In March of 2006, Vectordisc released a 1991 recorded solo project 17 Solo Piano Improvisations.

I worked in the studio with Joe Mullen, a trio project tentatively called 100,000 Doves after a 1925 painting by Max Ernst. Featured on these new trio pieces is young bassist Joe Michaels, whose distinctive and beautiful approach to contemporary improvisation rewards the listener with unusually imaginative and well-integrated expressive musical designs. I was blessed to gain his attention and interest as a teacher/mentor and he has been studying composition and other broadly related subjects. He is destined to have a real influence on the contemporary musical scene both as a player and a composer.

The past returns to the present not once but twice.

Photo: M.W. KarlinsIn May of 2005, M. William Karlins died quietly in his home in Evanston, Illinois at the age of 73. Our mutual connection to Stefan Wolpe brought us back together in 1998 when we saw each for the first time in many years in Philadelphia at the first of several Wolpe Festivals and Conferences we attended together over the coming years. Bill and I never lost touch but our friendship was vitally reactivated and continued unabated until his death. It was a profound joy to me to have had this late opportunity to review my studies with Bill, and to experience the transformation of our relationship as teacher and student into an equally warm and fruitful relationship as mature artists.

photo: Raoul Pleskow, Marshall Taylor

Marshall Taylor (saxophonist, at right in photo) and composer Raoul Pleskow (left) began to collaborate in 2003. Raoul wrote several pieces for Marshall (and pianist Sam Hsu). Raoul travels by train from Little Neck, NY, to Marshall’s home in Radnor, PA, and I have been able to join them for many of these visits. I composed a variation piece for cello and piano dedicated to Raoul based on Anton Webern’s Three Pieces for Violin and Piano, a work that was a significant turning point in Raoul’s development as a composer. Raoul and I analyzed the work while I was studying with him during my graduate studies at C.W.Post in 1968-1970 and, because of this, my Webern Variations, I hope, is an appropriate hommage to him. Raoul turned 75 in 2006.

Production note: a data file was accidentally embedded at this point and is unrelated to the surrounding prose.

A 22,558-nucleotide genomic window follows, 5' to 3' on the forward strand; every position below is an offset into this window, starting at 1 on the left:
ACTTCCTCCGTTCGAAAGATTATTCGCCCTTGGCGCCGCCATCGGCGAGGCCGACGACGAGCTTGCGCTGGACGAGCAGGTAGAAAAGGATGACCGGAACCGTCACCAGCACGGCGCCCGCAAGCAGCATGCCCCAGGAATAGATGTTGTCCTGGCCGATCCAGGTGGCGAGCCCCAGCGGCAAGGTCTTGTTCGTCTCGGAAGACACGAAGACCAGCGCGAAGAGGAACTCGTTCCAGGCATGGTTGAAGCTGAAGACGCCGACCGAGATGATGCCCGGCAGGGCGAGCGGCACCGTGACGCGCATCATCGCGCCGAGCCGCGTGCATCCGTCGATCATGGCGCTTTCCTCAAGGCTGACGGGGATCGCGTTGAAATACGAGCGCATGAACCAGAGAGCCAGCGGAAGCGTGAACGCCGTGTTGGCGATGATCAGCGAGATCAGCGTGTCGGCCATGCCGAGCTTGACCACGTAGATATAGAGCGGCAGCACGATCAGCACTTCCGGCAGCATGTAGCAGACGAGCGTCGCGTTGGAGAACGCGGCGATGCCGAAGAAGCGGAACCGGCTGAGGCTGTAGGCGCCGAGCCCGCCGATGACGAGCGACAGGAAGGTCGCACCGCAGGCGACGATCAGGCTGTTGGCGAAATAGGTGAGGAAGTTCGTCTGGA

Photo, Dr. Mark RimpleI owe to Dr Mark Rimple an unexpected and expanded view of music history, composition, and ideas. Having signed up as an auditor in his West Chester University Counterpoint class, I was an instant convert to his manner, his wit and his erudition and I returned four more times to learn from his teaching between 2009 and 2014; chances are, I will continue. In 2010 Dr Robert Gjerdingen from Northwestern University gave the Wilkinson lecture at WCU revealing some of his discoveries in the partimento tradition, calling his talk "How did Bach and Mozart write their music". It was a revelation to both Dr Rimple and myself; I am still exploring and processing the insights he shared that day. Dr Rimple subsequently absorbed Dr Gjerdingen's material, systematically importing it successfully into his own teaching and it was my privilege to be there for the process. Dr Rimple is a guitarist, counter-tenor, lutenist, conductor, a published scholar, and a composer. We became fast friends immediately and always enjoy vigorous and wide ranging conversations. His is a mind and a musical spirit that stands apart from even the many fascinating past and present colleagues and friends I have been privileged to know through the years.